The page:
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We created an anisotropic material based on collagen sponge and reactive polylactide structured by laser photopolymerization. The combination of collagen with reactive polylactide improves the resistance of the formed matrices to biodegradation in comparison with collagen sponge, while the existence of sites with different mechanical characteristics and cell affinity on the matrix provides directed cell growth during their culturing. It was shown that reinforcement of the collagen sponges 7-fold increased the mean Young’s modulus for the hybrid matrix without affecting its cytotoxicity. The developed matrix provides cell adhesion and proliferation along reinforcement lines and can be used for fabrication of tissue engineering constructs.
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0007 -4888/18/16510142 © 2018 Springer Science+Business Media, LLC
Reinforced Hybrid Collagen Sponges for Tissue Engineering
K. N. Bardakova
1,2
, E. A. Grebenik
2
, E. V. Istranova
2
, L. P. Istranov
2
,
Yu. V. Gerasimov
3
, A. G. Grosheva
3
, T. M. Zharikova
2
, N. V. Minaev
1
,
B. S. Shavkuta
1,2
, D. S. Dudova
1
, S. V. Kostyuk
4
, N. N. Vorob’eva
1
,
V. N. Bagratashvili
1
, P. S. Timashev
1,2
, and R. K. Chailakhyan
1,3
Translated from Kletochnye Tekhnologii v Biologii i Meditsine, No. 1, pp. 31-37, January, 2018
Original article submitted December 11, 2017
We created an anisotropic material based on collagen sponge and reactive polylactide struc-
tured by laser photopolymerization. The combination of collagen with reactive polylactide
improves the resistance of the formed matrices to biodegradation in comparison with col-
lagen sponge, while the existence of sites with different mechanical characteristics and cell
afnity on the matrix provides directed cell growth during their culturing. It was shown that
reinforcement of the collagen sponges 7-fold increased the mean Young’s modulus for the
hybrid matrix without affecting its cytotoxicity. The developed matrix provides cell adhesion
and proliferation along reinforcement lines and can be used for fabrication of tissue engineer-
ing constructs.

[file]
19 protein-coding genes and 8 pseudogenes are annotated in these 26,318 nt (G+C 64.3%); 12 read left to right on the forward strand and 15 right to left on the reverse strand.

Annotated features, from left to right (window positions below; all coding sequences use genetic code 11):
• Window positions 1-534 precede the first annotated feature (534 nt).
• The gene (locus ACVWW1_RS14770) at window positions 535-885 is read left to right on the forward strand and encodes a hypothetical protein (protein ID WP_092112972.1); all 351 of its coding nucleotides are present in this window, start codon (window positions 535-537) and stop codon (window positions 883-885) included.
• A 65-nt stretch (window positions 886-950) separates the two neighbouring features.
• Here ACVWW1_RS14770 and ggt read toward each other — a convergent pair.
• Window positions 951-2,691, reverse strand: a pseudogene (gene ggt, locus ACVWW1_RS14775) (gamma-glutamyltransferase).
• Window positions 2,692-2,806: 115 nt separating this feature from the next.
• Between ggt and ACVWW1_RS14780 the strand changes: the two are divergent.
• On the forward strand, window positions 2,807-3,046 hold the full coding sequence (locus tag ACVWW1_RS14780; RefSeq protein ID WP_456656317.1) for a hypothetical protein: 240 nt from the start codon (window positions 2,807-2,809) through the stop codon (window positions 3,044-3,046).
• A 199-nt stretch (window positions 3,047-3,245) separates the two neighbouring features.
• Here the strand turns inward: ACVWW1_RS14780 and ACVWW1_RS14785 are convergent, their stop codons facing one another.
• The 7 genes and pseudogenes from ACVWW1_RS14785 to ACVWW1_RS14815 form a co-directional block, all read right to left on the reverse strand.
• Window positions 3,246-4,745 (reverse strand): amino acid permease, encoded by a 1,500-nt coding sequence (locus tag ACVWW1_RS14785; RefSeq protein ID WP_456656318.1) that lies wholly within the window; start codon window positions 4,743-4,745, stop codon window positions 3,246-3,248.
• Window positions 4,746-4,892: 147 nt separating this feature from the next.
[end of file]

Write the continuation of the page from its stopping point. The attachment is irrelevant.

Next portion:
Key Words: collagen matrix; laser photopolymerization; directed cell growth; branched
polylactide; multipotent stromal cells
1Institute of Photonics Technologies, Federal Research Centre “Crys-
tallography and Photonics”, Russian Academy of Sciences; 2Institute
of Regenerative Medicine, I. M. Sechenov First Moscow State Medi-
cal University, Ministry of Health of the Russian Federation; 3N. F.
Gamaleya National Research Center of Epidemiology and Microbio-
logy, Ministry of Health of the Russian Federation, Moscow, Russia;
4Research Institute for Physical Chemical Problems, Belarusian State
University, Minsk, Belarus. Address for correspondence: ruben-
chail@yandex.ru. R. K. Chailakhyan
The main requirements for tissue engineering matrices
include among other things biocompatibility, ability to
promote cell adhesion and proliferation, optimal rate
of biodegradation, and mechanical properties of native
tissue [4]. The materials based on collagen, the main
organic component of the intercellular matrix, largely
meet the above requirements and are of great interest.
Collagen scaffolds can be obtained by either chemi-
cal, mechanical, or enzymatic removal of cells from
tissues (decellularization) or extraction of collagen
from different tissues followed by creation of collagen
structures from the solution [3]. The second method
is used for preparing hydrogels, lms, and sponges
that are often characterized by relatively high rate of
biodegradation and insufcient mechanical strength
for their application in surgery. These problems can be
solved by proper choice of collagen type, variation of
collagen concentration, structuring by cross-linking [5],
spatial ordering of collagen bers [7], and modication